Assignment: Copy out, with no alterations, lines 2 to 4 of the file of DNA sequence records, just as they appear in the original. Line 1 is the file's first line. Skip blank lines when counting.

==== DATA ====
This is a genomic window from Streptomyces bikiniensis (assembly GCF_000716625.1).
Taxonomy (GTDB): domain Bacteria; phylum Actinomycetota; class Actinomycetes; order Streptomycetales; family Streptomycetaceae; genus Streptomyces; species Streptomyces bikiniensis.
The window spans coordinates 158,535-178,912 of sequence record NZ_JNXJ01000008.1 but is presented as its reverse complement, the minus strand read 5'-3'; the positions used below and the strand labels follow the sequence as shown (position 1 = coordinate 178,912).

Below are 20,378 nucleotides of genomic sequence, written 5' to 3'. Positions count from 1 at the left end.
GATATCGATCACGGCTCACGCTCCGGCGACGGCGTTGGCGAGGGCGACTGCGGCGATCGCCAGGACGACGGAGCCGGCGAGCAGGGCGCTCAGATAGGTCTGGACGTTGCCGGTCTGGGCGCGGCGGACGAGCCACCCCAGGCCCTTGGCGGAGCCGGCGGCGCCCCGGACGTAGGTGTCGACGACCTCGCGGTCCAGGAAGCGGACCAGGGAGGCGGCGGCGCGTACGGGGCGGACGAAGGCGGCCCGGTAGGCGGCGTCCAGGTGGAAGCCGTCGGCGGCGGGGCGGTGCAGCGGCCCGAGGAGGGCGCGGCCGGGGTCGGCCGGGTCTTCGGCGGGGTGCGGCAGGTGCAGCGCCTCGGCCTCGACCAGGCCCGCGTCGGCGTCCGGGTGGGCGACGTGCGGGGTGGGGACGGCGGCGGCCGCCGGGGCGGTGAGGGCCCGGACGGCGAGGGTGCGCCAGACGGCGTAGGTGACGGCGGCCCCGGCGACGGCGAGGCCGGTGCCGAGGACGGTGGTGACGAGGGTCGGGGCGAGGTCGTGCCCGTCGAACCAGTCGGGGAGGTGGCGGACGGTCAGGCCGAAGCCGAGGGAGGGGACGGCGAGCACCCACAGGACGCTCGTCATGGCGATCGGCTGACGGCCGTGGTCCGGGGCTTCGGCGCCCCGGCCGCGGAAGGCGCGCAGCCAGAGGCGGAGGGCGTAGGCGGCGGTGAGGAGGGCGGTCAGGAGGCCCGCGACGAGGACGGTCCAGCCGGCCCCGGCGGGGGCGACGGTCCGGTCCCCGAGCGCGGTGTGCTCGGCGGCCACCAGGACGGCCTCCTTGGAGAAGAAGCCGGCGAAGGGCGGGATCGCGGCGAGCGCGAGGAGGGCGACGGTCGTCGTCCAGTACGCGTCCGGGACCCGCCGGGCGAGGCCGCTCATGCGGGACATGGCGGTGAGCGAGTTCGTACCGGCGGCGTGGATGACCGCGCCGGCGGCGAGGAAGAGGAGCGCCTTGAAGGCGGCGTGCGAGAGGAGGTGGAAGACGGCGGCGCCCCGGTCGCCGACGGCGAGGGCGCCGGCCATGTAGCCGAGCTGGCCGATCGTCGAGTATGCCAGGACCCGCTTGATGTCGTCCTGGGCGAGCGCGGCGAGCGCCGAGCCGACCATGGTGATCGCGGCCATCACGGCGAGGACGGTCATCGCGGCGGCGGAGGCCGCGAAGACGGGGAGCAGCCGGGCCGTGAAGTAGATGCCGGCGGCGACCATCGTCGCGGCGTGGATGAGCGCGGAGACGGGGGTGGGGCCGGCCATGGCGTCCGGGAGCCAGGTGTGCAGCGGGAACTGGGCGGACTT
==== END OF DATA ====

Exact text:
Taxonomy (GTDB): domain Bacteria; phylum Actinomycetota; class Actinomycetes; order Streptomycetales; family Streptomycetaceae; genus Streptomyces; species Streptomyces bikiniensis.
The window spans coordinates 158,535-178,912 of sequence record NZ_JNXJ01000008.1 but is presented as its reverse complement, the minus strand read 5'-3'; the positions used below and the strand labels follow the sequence as shown (position 1 = coordinate 178,912).

Below are 20,378 nucleotides of genomic sequence, written 5' to 3'. Positions count from 1 at the left end.